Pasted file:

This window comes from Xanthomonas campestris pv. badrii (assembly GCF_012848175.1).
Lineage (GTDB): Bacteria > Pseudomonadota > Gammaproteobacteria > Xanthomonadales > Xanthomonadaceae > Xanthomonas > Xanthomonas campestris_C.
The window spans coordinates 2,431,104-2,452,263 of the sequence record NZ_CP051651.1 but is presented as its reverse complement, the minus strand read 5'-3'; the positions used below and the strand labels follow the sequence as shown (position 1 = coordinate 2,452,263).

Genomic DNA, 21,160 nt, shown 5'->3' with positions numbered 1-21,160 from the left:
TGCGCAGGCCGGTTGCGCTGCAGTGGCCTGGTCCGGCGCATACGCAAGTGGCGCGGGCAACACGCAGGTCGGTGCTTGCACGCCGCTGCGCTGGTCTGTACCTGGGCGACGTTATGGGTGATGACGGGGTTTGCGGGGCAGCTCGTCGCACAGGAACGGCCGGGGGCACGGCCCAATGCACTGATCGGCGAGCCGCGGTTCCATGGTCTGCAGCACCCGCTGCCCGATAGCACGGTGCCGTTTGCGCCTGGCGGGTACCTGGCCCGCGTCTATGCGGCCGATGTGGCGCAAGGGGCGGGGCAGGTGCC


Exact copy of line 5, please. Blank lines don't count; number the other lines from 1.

TGCGCAGGCCGGTTGCGCTGCAGTGGCCTGGTCCGGCGCATACGCAAGTGGCGCGGGCAACACGCAGGTCGGTGCTTGCACGCCGCTGCGCTGGTCTGTACCTGGGCGACGTTATGGGTGATGACGGGGTTTGCGGGGCAGCTCGTCGCACAGGAACGGCCGGGGGCACGGCCCAATGCACTGATCGGCGAGCCGCGGTTCCATGGTCTGCAGCACCCGCTGCCCGATAGCACGGTGCCGTTTGCGCCTGGCGGGTACCTGGCCCGCGTCTATGCGGCCGATGTGGCGCAAGGGGCGGGGCAGGTGCC